Monday, February 12, 2007

LoTRO Impressions

The day has come and the clandestine cover of the Lord of The Rings Online beta test NDA has been lifted. I am at last free to offer my impressions of this highly acclaimed title from Turbine, considered to be one of the top potential MMO releases of 2007.

I enjoyed this game. I spent about 3 weeks playing through early beta and I have returned after wipes to test out features and see what progress Turbine has made during the latter implementation phases, and I can say that while I am unlikely to play post-launch, I think this game has promise. Turbine certainly has a great deal of content to back fill to flesh out the game and tighten up the polish, but LoTRO has some very creative mechanics and entertaining game play.

But First The Bad:

Immersion into the battle for Middle Earth is difficult. Turbine actually did a very good job incorporating elements of the Rings trilogy into the MMO lore, but also suffered quite a bit from the bulk of such an extensive and comprehensive licences. The trek from Bree to Rivendale is short and uneventful and the landscape lacks any significant 'high adventure.' Were this generic MMO, it would be commonplace but the user expects to be accosted by Orc, and pursued by Ring Wraiths and an MMO setting just can't simulate the journey of the Nine like a film can. Besides who gets to be Gandalf?

Magic is far too prevalent. Gandalf lit fires the old fashioned way for a reason. He had limited magic and only in rare events did he use it. Healing was done by a very special few. In LoTRO in order to accomplish the traditional MMO role archetypes, Turbine introduced alternate interpretations of magic and healing. Health and Mana are not there, but the two colored bars that represent it are. A rose by any other name... Bards 'heal' characters by playing tunes and lifting their spirits, but in the end, Bards are the priests and paladins of Middle Earth and Lore Masters are the wizards.

Static Mobs. In my first few hours I recall wandering out into the noob zones, hunting wolves. The wolves barely moved from their spawn spot, and graphically they were quite limited. This underwent significant improvements during the later content upgrades, but it never reached a level indicative of a top tier MMO.

Wow That Sounds Like Crap... I Thought You Liked This Game:

I do. I said it has potential and I meant it. Game dynamics are excellent and the game is quite fun to play. There is a feat style character development system that I really enjoyed. They are not game breaking advancement, but you get cool titles and small stat bonuses as you acquire these Accomplishments. At one point I killed a bunch of brigands on the roads and received a title Cyndre "Watcher of Roads" and another for exploring so many different elven ruins. I wish more MMO titles added these types of 'flavor' elements to their games.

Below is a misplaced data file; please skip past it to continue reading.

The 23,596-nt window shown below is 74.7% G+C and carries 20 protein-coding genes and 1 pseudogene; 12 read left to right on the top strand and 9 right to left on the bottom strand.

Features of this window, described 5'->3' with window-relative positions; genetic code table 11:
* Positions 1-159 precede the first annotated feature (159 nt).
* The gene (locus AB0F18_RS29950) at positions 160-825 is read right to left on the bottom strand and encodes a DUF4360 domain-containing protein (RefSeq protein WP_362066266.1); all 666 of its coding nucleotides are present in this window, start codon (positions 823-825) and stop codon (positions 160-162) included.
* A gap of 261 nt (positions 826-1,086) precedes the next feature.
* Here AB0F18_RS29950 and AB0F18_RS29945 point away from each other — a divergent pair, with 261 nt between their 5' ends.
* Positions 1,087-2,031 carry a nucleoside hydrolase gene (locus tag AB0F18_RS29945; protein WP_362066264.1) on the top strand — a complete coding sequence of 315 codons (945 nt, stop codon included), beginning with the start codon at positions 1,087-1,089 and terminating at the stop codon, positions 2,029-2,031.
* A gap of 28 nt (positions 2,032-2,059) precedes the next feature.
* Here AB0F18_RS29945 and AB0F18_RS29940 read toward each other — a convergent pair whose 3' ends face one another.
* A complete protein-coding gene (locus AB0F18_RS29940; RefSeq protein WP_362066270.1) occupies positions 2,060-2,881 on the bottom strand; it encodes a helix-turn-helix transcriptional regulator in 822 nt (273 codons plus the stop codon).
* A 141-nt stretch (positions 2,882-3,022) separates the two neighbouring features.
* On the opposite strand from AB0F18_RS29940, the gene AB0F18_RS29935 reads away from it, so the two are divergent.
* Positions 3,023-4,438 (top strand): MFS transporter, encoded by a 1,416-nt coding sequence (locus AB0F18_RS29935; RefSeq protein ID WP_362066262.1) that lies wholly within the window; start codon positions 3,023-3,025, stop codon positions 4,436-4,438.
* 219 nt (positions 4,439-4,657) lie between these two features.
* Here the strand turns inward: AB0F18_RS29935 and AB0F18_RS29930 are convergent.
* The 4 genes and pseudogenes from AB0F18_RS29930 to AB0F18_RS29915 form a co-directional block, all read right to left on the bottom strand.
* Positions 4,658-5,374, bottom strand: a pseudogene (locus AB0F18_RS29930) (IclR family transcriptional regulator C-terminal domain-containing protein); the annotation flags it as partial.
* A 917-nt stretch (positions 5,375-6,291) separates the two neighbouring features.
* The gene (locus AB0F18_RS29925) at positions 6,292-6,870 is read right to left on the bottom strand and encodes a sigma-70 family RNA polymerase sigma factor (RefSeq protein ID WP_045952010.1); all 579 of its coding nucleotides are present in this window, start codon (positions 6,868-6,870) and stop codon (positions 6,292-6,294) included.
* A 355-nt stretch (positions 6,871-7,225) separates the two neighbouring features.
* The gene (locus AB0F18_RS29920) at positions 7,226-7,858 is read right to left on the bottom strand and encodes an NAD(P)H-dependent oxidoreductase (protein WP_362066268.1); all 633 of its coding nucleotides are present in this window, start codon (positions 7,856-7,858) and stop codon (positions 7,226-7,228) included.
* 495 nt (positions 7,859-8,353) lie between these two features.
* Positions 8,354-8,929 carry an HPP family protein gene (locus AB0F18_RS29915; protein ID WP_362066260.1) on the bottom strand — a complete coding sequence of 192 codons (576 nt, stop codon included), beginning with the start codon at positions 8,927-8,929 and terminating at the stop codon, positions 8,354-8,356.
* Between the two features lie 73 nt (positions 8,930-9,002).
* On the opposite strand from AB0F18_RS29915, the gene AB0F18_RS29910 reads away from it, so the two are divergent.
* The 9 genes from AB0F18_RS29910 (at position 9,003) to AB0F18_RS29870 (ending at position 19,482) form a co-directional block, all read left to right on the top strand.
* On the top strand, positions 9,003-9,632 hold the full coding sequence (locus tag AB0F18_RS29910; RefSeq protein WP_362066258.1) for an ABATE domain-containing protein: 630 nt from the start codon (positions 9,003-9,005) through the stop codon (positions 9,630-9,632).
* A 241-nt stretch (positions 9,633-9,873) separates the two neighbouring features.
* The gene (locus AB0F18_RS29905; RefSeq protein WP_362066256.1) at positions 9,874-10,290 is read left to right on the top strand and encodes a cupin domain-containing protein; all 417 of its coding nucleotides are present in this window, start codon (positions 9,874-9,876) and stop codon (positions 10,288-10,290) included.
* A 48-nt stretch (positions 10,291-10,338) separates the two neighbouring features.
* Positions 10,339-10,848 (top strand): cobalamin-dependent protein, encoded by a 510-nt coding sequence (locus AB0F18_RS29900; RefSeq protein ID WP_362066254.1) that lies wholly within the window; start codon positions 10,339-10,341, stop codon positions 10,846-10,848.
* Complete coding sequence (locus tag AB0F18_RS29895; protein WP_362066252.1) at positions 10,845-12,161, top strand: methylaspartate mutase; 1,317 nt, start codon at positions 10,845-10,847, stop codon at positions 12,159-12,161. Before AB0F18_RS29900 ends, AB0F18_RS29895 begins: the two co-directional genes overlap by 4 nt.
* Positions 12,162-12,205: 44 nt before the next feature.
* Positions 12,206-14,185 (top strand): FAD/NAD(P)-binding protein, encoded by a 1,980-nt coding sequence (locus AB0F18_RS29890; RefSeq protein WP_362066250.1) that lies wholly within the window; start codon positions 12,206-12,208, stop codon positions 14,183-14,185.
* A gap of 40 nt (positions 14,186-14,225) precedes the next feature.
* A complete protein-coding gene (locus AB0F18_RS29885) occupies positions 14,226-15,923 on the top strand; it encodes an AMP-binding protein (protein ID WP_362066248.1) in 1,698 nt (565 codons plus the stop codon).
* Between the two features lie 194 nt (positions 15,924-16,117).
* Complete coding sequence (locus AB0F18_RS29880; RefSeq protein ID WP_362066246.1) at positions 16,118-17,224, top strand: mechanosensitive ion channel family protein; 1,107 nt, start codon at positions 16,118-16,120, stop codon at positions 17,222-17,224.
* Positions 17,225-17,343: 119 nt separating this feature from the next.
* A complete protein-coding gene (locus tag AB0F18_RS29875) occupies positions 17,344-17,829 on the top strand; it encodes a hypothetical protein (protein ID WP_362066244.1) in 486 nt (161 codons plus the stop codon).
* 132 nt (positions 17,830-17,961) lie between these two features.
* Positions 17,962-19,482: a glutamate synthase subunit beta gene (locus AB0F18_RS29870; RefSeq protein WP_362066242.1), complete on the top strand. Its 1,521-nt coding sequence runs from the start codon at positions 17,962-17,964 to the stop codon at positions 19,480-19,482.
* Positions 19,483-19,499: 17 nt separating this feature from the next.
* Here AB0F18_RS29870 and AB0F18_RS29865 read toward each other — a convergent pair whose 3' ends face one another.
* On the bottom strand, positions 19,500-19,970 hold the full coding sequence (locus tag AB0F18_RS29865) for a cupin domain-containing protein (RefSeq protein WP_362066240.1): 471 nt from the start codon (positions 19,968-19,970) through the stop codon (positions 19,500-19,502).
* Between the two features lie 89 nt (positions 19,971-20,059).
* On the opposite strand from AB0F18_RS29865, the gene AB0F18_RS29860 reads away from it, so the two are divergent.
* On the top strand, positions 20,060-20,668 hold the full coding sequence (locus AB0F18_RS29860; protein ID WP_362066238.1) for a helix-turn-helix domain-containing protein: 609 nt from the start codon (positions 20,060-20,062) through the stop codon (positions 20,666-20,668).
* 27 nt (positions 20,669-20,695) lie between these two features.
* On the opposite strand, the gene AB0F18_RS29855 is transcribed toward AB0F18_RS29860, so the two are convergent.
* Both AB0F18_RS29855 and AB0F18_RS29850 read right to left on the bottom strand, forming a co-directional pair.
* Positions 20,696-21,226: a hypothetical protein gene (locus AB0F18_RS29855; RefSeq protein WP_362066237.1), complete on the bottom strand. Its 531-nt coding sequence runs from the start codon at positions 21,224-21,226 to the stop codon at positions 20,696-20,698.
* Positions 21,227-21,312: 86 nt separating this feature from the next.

Combat is very well thought out and designed. I consider it to be one of the best examples of organic combat on the market, rivaling Warcraft in terms of smooth animations and polished actions and animations. For a while my Bard lacked any real actions but these were added around the time that instruments were added to the class.

Class use is creative, and despite my dislike of the prevalence of magic, I don't see how they could have gotten away without a healing archetype and a ranged caster archetype. If they had to implement them, they did so well and with very deft mechanics. I played a Bard for the better part of my time in Middle Earth and I enjoyed it. They were able to implement the class with minimal use of twisting a la EQ Bard.

All in all, I wish Turbine the best in this endeavor. I think their release will be quite successful given their delay in following the release of Vanguard and Burning Crusade and quite a few subscriptions will go their way. If they continue to update the content and polish at the pace that I witnessed in Beta, they will have a very solid title 1 year, 2 years 5 years from now.

4 comments:

Heartless_ said...

Thanks for the wrap up. I quite enjoyed the read and have to say it is by far the best I've read. Much better than the "I loved the movies, this game is great!" previews out there :P

Cyndre said...

Thanks, glad you enjoyed it. Sad part is, I don't see myself playing LoTRO at release. I am just to wrapped up in WOW right now. I am starting to feel like I did in EQ circa year 3. Too invested in my server to consider and the game anything else seriously.

Anonymous said...

A very nice report Cyndre. I haven't player LoTRO, but your comments reflect what causes me to pause. I will stick with WoW for some time yet, then make a jump to either DDO or LoTRO.

I loved the LOTR and D&D growing up (and still do). Whether my expectations will mesh with the requirements of a successful MMO is what's in doubt.

Cyndre said...

I Beta'd DDO quite a bit as well and really, really wanted to love that game. Alas, it just wasn't well done.

LoTRO IS well done. It is artistically beautiful, mechanically sound and plays really well.

I suggest the latter should you decide to try one of the two out. My gripes with the game are really not something Turbine could do much about given the foundation they choose to start with.

A company like Blizzard can change their own lore to make something work, but people don't take kindly to Tolkien or classic DnD rulesets being disturbed. It just doesn't jive and you always feel like something is missing.